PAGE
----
Human tissue is not regarded as property under Australian legislation, but there are the means for it to be the subject of what may be construed as a gift or bailment.20 Gottlieb21 proposes the trust as the ideal model for property transfer of human biological samples to a repository. By this analysis, most transfers can be characterised as abandonment, bailment, or gifting. Abandonment includes the idea that it may be appropriated by the next comer or finder. Bailment is the delivery of personal property by one person (the bailor) to another (the bailee), either for some particular use or merely for deposit; after the purpose has been fulfilled the property is redelivered to the bailor. Bailment is a good model for transfer of tissues such as sperm, pre-embryos, or blood that are meant to be used in future by the bailee. As Gottlieb points out, however, the fit is not perfect.21

A gift is the voluntary transfer of property to another, made freely and without receiving anything in return. Some transfers of biological samples to repositories can be considered gifts, such as the banking of blood and bone marrow, or of tissue for research. A trust is a fiduciary relationship in which one person, (the trustee) holds title to the property and has an obligation to keep or use the property for the benefit of another (the beneficiary). It is distinguished from a gift in that it requires a settlor (the donor), a beneficiary (future patients), a trustee (the tissue bank), a corpus (the brain tissue), and intent to create a trust (expressed in the consent agreement).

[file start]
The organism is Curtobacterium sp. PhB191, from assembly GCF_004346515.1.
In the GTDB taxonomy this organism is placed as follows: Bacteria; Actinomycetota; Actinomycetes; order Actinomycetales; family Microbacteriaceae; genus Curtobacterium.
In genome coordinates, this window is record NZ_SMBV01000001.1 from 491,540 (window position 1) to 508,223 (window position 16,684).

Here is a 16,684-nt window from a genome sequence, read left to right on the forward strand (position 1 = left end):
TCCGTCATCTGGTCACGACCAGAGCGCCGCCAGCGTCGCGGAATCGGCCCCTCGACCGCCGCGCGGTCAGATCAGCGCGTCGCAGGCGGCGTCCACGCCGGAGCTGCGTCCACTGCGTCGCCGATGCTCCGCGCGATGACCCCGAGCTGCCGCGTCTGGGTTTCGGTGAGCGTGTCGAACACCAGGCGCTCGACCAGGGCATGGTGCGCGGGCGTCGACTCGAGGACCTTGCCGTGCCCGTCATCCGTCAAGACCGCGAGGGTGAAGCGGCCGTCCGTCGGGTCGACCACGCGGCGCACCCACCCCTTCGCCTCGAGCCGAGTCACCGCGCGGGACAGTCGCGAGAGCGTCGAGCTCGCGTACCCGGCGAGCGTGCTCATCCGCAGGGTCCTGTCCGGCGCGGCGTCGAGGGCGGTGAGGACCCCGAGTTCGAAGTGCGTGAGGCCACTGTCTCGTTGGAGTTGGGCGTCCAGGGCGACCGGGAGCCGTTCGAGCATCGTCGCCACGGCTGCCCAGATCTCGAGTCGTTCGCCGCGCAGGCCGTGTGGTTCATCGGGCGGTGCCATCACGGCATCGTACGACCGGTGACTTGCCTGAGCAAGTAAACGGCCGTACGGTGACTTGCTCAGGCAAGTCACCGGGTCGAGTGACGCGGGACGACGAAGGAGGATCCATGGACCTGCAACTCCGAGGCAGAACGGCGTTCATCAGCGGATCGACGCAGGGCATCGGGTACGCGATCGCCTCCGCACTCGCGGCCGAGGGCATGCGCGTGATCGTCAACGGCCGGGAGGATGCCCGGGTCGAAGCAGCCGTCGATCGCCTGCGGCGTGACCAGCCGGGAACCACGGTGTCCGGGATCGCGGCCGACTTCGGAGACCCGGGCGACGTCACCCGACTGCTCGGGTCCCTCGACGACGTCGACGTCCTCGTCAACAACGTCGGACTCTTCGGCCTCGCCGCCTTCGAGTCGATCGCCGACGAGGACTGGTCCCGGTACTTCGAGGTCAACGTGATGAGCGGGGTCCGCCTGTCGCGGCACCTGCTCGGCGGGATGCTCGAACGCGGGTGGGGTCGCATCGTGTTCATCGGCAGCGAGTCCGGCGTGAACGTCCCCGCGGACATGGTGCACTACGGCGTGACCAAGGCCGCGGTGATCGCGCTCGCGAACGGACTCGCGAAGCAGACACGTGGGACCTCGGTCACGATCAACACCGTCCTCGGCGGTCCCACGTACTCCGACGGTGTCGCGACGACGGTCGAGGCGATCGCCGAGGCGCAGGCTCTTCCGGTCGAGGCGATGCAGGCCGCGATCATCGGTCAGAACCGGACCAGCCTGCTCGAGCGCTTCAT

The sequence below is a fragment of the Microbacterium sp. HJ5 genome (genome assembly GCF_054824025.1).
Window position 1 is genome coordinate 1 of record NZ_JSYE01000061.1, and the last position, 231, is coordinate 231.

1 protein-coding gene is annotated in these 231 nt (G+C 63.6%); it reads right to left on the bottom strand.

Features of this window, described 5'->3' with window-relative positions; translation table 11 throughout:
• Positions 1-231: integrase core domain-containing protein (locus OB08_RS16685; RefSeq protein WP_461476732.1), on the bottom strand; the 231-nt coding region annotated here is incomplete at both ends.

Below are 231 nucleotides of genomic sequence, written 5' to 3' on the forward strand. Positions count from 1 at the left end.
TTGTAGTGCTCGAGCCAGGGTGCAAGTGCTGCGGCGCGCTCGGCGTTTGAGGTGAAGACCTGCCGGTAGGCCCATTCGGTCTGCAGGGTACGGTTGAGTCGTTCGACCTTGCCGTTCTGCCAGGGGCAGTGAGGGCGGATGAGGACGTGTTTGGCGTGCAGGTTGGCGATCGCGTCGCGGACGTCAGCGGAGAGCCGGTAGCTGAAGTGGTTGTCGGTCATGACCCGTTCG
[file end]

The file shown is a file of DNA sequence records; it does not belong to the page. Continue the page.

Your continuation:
Gottleib further notes that the core of the trust is the fiduciary relationship between the trustee and the beneficiary.21 In the case of the “Gift of Hope” TDP, the beneficiary is the community (present and future) affected by the research. The trustee also has a continuing responsibility to the donor after death. This includes ensuring that respect is accorded to the dead body, encompassing the deontological notion that it is possible to be wronged without being harmed, as occurred (to the deceased) at Alder Hey.

Australian research culture works on a form of honour system, with samples shared between researchers, overseen by research ethics regulatory bodies. Where human tissue has monetary value, this is usually in the context of the development of commercially valuable products such as pharmaceuticals. “Gift of Hope” TDP donors are required to waive rights to any royalties on their DNA material that may arise from the research, and are also informed that NISAD will not benefit from royalties from their DNA material. Although a lively discussion exists about commercial transaction of organs for transplant,22 the prevailing view in both the Asian2 and European9 networks of brain tissue banking for research remains one of custodianship or stewardship of the tissue.

The prohibition of financial gain by research subjects of tissue donor programmes (including NISAD’s “Gift of Hope” TDP) is also in line with the research practice of prohibiting inducement. The patron of the “Gift of Hope” TDP, Marilyn Mitchell, has argued,23 however, that donors who have a mental illness should be paid a one off sum during life for enrolling in the programme. The grounds for her argument are those of social and economic inequity between consumers and the general public; the potential for pharmaceutical companies and research to earn major profits from others’ altruism, and compensation for any stress or inconvenience caused. As an invited speaker at a conference in Kyoto, Japan in 2002, she described her experience with schizophrenia and her motives for being a brain donor, evoking an enthusiastic response. A number of people in the large audience declared their intention to become donors, indicating a shift away from the stigmatisation of both mental illness and organ donation.